The JOMM/WP Jax – WordPress MashUp WrapUp

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The JOMM/WP Jax – WordPress MashUp WrapUp

Written by: Marcia L. King

In case you missed it, this month’s JOMM wasn’t an ordinary meetup! JOMMers and WordPress Jax members were treated to a crash course in anything you want to know about WordPress themes, plug-ins, and development, not to mention food, fun, prizes and networking. Check out what was going on during the event via social chatter and the photo gallery.

A panel of experts provided the WordPress inside scoop including Erin Gordon-creativee company, Frank Corso – MyLocalWebStop and Karena Kreiger – Open Sky Web Studios. They were ready to answer any WordPress question thrown at them by the audience and moderator, Elizabeth Pampalone, Jax Computer Chic. Our emcee, Tony Mann from 600AM the Answer kept everyone on track!

Check out the Q & A’s and some actionable quick tips:

Suggestions for picking out a theme:

  • Not all themes are created equal. {Karena}
  • Keep it lean and mean. {Karena}
  • Choosing a theme with too many features means that you are locking yourself into that theme. {Karena}
  • Look at how often the developer releases updates. {Karena}
  • Check the availability of the developer to address issues. {Karena}

How to Secure Your Site:

  • iThemes Security – great plugin for security. Has color-coded indicators. Developer provides great support. Another option is Wordfence. {Frank}

When to Update:

  • Consider setting the server to update automatically. {Erin}

When to Hire vs DIY:

  • It’s a personal business decision. Know how much your time is worth. If you are spending more time researching and tinkering, then it is time to look to hire a professional. {Karena}
  • When choosing a theme, if you are comfortable with the live preview and you can use it as-is and have the assets to make it work, then you can plug and play. If you need to alter the arrangement or number of elements, then you should consider hiring a professional. {Karena}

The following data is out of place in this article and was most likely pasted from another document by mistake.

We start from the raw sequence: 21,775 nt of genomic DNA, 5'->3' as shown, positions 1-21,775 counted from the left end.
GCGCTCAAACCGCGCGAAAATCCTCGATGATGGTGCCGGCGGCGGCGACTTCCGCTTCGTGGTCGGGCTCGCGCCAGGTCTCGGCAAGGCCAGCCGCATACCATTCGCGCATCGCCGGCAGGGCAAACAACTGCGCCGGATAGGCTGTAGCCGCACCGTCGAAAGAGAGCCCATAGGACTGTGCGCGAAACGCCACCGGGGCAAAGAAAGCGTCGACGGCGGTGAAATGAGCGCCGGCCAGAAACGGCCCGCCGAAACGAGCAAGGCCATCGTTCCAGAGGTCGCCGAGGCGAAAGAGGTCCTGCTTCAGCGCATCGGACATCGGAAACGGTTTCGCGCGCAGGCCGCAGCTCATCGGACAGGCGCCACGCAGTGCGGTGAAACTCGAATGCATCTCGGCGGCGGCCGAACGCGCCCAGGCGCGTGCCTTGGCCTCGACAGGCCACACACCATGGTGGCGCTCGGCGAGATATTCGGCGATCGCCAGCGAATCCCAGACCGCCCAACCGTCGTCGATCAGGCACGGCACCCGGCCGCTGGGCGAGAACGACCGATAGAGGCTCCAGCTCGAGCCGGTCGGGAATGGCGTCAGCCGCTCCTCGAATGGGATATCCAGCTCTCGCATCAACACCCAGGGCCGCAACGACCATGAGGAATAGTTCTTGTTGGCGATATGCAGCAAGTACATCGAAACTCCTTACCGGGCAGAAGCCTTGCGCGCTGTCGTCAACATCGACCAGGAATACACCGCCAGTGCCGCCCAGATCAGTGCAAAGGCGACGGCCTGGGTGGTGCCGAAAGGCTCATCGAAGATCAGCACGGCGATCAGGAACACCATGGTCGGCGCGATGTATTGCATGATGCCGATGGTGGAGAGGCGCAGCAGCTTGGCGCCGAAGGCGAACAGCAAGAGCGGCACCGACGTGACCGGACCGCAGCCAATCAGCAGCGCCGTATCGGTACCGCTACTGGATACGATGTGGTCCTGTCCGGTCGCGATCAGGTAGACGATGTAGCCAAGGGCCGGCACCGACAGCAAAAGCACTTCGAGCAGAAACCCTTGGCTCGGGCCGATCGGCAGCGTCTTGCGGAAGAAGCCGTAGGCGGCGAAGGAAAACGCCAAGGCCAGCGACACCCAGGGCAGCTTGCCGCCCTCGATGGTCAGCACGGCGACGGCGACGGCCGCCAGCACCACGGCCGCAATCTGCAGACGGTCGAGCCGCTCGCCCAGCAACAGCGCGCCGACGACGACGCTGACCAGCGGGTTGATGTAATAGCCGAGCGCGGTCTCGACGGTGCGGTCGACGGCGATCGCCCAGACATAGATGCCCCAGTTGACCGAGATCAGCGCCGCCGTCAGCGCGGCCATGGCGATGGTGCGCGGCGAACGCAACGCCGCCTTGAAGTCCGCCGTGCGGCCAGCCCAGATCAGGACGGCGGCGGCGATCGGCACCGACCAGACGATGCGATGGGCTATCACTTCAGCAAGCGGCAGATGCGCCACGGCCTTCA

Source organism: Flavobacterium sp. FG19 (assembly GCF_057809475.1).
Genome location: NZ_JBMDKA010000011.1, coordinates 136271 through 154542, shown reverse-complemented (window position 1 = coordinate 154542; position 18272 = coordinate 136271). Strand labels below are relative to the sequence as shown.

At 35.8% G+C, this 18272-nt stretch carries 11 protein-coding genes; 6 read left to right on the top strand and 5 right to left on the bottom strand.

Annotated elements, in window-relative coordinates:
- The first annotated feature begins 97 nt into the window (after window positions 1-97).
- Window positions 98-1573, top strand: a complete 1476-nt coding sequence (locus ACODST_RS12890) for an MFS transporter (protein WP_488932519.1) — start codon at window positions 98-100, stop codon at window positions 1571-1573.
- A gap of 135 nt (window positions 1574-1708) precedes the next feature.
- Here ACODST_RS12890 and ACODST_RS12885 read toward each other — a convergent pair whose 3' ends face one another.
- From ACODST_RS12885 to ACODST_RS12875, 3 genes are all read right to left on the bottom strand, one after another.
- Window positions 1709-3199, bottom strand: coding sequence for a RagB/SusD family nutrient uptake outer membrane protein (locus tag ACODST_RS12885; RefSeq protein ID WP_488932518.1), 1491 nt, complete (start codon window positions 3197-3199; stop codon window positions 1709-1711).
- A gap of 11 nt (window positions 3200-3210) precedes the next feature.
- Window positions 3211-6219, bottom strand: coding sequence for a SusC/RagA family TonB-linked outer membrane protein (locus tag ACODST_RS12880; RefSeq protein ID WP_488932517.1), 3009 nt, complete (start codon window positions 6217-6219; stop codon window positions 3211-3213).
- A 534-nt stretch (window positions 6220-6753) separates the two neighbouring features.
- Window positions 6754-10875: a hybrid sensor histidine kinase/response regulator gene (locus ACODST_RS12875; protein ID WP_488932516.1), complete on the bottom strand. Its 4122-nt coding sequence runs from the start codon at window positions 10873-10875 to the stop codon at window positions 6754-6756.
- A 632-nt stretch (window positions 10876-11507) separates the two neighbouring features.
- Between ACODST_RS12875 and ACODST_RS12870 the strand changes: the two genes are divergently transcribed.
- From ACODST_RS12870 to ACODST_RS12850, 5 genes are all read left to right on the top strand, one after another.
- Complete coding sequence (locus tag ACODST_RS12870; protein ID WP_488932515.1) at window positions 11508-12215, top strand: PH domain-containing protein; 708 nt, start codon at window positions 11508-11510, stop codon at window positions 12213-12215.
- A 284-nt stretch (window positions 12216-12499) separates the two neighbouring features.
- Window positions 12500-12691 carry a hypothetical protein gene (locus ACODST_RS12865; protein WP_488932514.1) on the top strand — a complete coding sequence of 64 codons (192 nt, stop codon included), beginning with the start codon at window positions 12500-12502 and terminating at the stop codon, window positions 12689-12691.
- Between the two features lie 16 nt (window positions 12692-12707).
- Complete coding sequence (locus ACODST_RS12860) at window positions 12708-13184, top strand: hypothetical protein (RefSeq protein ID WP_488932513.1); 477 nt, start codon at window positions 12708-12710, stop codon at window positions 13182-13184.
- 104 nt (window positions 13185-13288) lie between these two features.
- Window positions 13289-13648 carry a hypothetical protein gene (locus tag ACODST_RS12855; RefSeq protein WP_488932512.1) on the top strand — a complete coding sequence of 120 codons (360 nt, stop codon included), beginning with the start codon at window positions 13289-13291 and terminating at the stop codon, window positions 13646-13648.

How to hire someone to develop a plug-in if there isn’t one available:

  • First, find the plug-in that does the closest to what you need to be done. Reach out to the developer of that plug-in to see if they can provide an altered version of their plug-in for a fee. This will be your least expensive route. {Frank}
  • Be very clear on your scope of deliverables, otherwise there is an opportunity for someone to be disappointed. {Frank}

Why do you suggest WordPress?

  • Has great flexibility. WordPress can be used as e-commerce, membership site, CMS, crowd-funding site, amongst other uses. It has a simple interface that allows clients to log in and make basic edits. {Karena}

How can you speed up your website?

  • Cache plugins – W3 Total Cache. {Frank}
  • Minify – shrink styles. {Frank}

Responsive:

  • Google prefers responsive over having a separate mobile site. One possible reason is due to the duplicate content that mobile sites create by having two sites with similar content. {Karena}
  • If you have a mobile site, remember to have robot tags point to mobile. {Erin}

Home Page Design Best Practices:

  • Have great images; Have one message of what you do. {Erin}
  • Have a pop of color. {Frank}
  • Have a clear call to action – what is the viewer supposed to do. {Karena}
  • Make sure your phone number is a clickable link. {Elizabeth}

Favorite Theme or Framework:

  • Genesis (framework) solid foundation that you can build from. {Karena}

Favorite Plug-in:

Audience Q & A:

Hosting Suggestions:

Thoughts on Microformats:

  • Themes/Websites that use this format are more capable for the long run as it begins to be implemented more consistently.

What to consider when applying plug-ins to your website:

  • Check the reviews for the plug-in and developer.
  • WordPress repository is a good place to start. Although plug-ins initially go through a review, their updates do not. Always check to see if anyone is reporting issues.
  • Only add a plug-in if it adds values to your website viewers. Don’t add plug-ins just because it’s a cool feature.
  • Test your plug-ins on a dev/sandbox site.
  • Do a plug-in audit before you launch to remove any redundant or expendable plug-ins.

Our panelists went above and beyond and each created a fabulous white paper with tons more information. You can check them out here:

If you attended, tell us: what was your best takeaway, from this meetup?

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